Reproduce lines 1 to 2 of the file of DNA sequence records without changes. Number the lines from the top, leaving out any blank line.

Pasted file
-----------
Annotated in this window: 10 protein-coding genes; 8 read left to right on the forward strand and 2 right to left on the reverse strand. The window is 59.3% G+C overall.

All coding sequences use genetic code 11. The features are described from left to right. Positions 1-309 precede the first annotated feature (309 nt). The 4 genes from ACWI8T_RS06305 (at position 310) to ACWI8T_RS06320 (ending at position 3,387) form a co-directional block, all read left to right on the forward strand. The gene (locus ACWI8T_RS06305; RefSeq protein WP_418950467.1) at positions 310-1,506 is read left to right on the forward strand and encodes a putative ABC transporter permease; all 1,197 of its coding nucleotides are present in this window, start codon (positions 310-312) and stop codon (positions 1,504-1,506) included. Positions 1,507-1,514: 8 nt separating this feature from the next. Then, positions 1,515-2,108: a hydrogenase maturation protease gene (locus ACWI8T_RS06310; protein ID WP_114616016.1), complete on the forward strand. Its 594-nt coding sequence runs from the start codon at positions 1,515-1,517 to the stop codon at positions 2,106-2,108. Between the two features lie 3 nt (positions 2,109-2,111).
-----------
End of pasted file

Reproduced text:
Annotated in this window: 10 protein-coding genes; 8 read left to right on the forward strand and 2 right to left on the reverse strand. The window is 59.3% G+C overall.

All coding sequences use genetic code 11. The features are described from left to right. Positions 1-309 precede the first annotated feature (309 nt). The 4 genes from ACWI8T_RS06305 (at position 310) to ACWI8T_RS06320 (ending at position 3,387) form a co-directional block, all read left to right on the forward strand. The gene (locus ACWI8T_RS06305; RefSeq protein WP_418950467.1) at positions 310-1,506 is read left to right on the forward strand and encodes a putative ABC transporter permease; all 1,197 of its coding nucleotides are present in this window, start codon (positions 310-312) and stop codon (positions 1,504-1,506) included. Positions 1,507-1,514: 8 nt separating this feature from the next. Then, positions 1,515-2,108: a hydrogenase maturation protease gene (locus ACWI8T_RS06310; protein ID WP_114616016.1), complete on the forward strand. Its 594-nt coding sequence runs from the start codon at positions 1,515-1,517 to the stop codon at positions 2,106-2,108. Between the two features lie 3 nt (positions 2,109-2,111).